With the speed at which your children develop, decorating their bedroom can be a real minefield. One day, it’s all about Frozen wallpaper, and the next day they want to be as close to grown-up as a 12-year-old can get. Trying to create a bedroom that can stand the test of time, move through their phases, and come out relatively unaffected, and not break the bank, is the ultimate goal. While some things will inevitably need changing as time goes on – a fresh lick of paint, a new carpet, or some new accessories – ensuring the rest of the room and furniture can remain almost untouched is a great way to keep money and effort to a minimum. If you’re considering redecorating your child’s bedroom, be sure to read this list first to ensure you create a room which can stand the test of time.
Be sure to get their input (and take it with a pinch of salt)
For children, their room is their personal space, and a den that is separate to the rest of the home. To us, however, their room is still a part of our home. It has to stand up to our standards of tidiness, cleanliness, and even decor. When you discuss their plans with them, you are able to emphasize the importance of compromise and remind them that their bedroom is part of the house as a whole.
It also means you’re able to design and create a room that you’re both happy with. You may find that you have to put your foot down (but moooom I want a treehouse in my bedroom) but, with a bit of luck, you’ll come out with the perfect compromise. If you dictate general style and furnishing but ask them to accessorize and introduce personal flourishes which work for them, the result should be a room you’ll both be happy with, but also which they won’t outgrow before the school semester is over.
Choose timeless furniture
As tempting as it can be to go for the novelty furnishings, especially once your children get wind of the invention of beds shaped like cars, treehouses, and boats, they’re going to outgrow them faster than you can recoup the cost. Good quality, timeless furniture should make up the majority of your expenditure, but, with a bit of luck, it’ll still be perfect when they’re old enough to leave for college. When you invest in timeless, high-quality furniture, it grows with them. The problem with choosing furniture based on their whim, such as a wardrobe designed based on the wardrobe in Beauty and the Beast, is that, pretty soon, they’re going to be embarrassed by it. At this point, the nagging commences for you to pay to replace it, at which point you’ll probably regret that purchase in the first place.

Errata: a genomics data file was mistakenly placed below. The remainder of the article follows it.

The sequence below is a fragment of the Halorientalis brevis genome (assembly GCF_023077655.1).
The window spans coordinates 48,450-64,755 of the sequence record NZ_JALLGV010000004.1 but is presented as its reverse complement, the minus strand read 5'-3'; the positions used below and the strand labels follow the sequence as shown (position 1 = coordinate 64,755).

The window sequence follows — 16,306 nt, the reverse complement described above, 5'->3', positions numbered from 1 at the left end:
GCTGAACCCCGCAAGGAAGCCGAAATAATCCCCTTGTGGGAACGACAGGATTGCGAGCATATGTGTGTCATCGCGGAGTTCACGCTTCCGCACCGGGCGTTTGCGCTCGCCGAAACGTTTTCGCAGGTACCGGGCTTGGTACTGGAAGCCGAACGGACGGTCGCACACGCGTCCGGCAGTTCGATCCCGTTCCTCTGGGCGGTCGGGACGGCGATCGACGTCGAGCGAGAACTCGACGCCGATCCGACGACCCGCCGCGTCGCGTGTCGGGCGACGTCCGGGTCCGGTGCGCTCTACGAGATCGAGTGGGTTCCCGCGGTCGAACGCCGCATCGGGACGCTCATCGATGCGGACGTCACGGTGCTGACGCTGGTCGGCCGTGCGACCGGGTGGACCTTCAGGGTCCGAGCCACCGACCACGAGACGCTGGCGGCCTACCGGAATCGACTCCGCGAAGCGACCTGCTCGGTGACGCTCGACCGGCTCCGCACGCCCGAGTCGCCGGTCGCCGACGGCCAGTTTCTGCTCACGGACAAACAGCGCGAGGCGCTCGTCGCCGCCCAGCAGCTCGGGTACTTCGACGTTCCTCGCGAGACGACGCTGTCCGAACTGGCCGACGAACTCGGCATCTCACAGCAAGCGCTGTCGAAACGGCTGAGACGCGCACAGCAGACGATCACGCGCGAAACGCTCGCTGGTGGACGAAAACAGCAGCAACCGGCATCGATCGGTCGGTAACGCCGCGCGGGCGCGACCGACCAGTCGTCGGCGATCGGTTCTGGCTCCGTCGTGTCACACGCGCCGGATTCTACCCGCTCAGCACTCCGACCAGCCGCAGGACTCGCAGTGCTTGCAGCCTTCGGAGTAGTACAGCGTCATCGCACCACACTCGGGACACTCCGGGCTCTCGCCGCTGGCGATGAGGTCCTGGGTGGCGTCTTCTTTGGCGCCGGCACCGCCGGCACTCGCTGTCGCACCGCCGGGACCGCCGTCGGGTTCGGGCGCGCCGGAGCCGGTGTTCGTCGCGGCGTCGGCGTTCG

Avoid child-size items
Even when you avoid novelty furniture, it can still be tempting to fall into the trap of buying child-size furniture. A small bed or tiny chest of drawers might look super cute, and seem sensible when they’re so small, but your only option will be to replace it when they get older. They’ll soon outgrow the child-size bed, and their clothes will soon become too big and too numerous to fit into the adorable kiddie wardrobe. If you choose full-size pieces in the first place, they’re able to grow into them, and you can save money by not having to replace them a few years down the line.
Keep expensive elements neutral
Furniture, flooring, and walls are the most important, and most expensive, aspects of room decor. The general rule is, for any decor to stand the test of time, is to keep pricey pieces neutral. Fashions change as quickly as your child’s taste and interests, so to keep any decor up to date without having to completely overhaul it on a yearly basis, keep expensive pieces neutral.
Paint the walls warming, neutral colors, and follow the same rule for the flooring too. This will allow you to change the smaller, fashion-conscious accessories around them, without having to completely strip the room. Classic finishes for furniture, walls and the floor will enable the room to stand the test of time, even as your child’s tastes change on a daily basis.
Bring in accessories for flexible decorating